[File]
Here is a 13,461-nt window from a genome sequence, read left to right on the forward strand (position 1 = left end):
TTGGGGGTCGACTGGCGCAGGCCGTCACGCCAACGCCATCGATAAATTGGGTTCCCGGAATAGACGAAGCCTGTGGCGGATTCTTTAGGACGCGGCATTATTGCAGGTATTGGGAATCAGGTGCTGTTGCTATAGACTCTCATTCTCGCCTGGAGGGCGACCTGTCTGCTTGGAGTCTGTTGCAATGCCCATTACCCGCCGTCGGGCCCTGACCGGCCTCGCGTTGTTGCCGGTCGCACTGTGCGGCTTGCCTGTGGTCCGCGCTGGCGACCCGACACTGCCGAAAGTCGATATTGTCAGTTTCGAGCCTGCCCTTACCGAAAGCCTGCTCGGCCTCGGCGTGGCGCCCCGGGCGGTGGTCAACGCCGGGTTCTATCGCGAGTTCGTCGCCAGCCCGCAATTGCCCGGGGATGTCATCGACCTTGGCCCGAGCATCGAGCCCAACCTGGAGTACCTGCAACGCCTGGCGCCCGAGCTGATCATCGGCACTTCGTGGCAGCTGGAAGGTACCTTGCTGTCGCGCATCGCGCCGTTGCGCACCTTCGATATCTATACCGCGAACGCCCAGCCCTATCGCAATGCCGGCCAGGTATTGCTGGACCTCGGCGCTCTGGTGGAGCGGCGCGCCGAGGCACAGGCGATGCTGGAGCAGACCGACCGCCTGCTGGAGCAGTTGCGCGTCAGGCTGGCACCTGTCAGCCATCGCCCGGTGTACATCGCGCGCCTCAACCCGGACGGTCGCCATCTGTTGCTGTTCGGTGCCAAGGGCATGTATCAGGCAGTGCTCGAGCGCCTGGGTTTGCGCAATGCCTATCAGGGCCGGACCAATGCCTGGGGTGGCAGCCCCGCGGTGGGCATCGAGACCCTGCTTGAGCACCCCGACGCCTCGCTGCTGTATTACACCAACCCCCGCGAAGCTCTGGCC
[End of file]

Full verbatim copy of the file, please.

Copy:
Here is a 13,461-nt window from a genome sequence, read left to right on the forward strand (position 1 = left end):
TTGGGGGTCGACTGGCGCAGGCCGTCACGCCAACGCCATCGATAAATTGGGTTCCCGGAATAGACGAAGCCTGTGGCGGATTCTTTAGGACGCGGCATTATTGCAGGTATTGGGAATCAGGTGCTGTTGCTATAGACTCTCATTCTCGCCTGGAGGGCGACCTGTCTGCTTGGAGTCTGTTGCAATGCCCATTACCCGCCGTCGGGCCCTGACCGGCCTCGCGTTGTTGCCGGTCGCACTGTGCGGCTTGCCTGTGGTCCGCGCTGGCGACCCGACACTGCCGAAAGTCGATATTGTCAGTTTCGAGCCTGCCCTTACCGAAAGCCTGCTCGGCCTCGGCGTGGCGCCCCGGGCGGTGGTCAACGCCGGGTTCTATCGCGAGTTCGTCGCCAGCCCGCAATTGCCCGGGGATGTCATCGACCTTGGCCCGAGCATCGAGCCCAACCTGGAGTACCTGCAACGCCTGGCGCCCGAGCTGATCATCGGCACTTCGTGGCAGCTGGAAGGTACCTTGCTGTCGCGCATCGCGCCGTTGCGCACCTTCGATATCTATACCGCGAACGCCCAGCCCTATCGCAATGCCGGCCAGGTATTGCTGGACCTCGGCGCTCTGGTGGAGCGGCGCGCCGAGGCACAGGCGATGCTGGAGCAGACCGACCGCCTGCTGGAGCAGTTGCGCGTCAGGCTGGCACCTGTCAGCCATCGCCCGGTGTACATCGCGCGCCTCAACCCGGACGGTCGCCATCTGTTGCTGTTCGGTGCCAAGGGCATGTATCAGGCAGTGCTCGAGCGCCTGGGTTTGCGCAATGCCTATCAGGGCCGGACCAATGCCTGGGGTGGCAGCCCCGCGGTGGGCATCGAGACCCTGCTTGAGCACCCCGACGCCTCGCTGCTGTATTACACCAACCCCCGCGAAGCTCTGGCC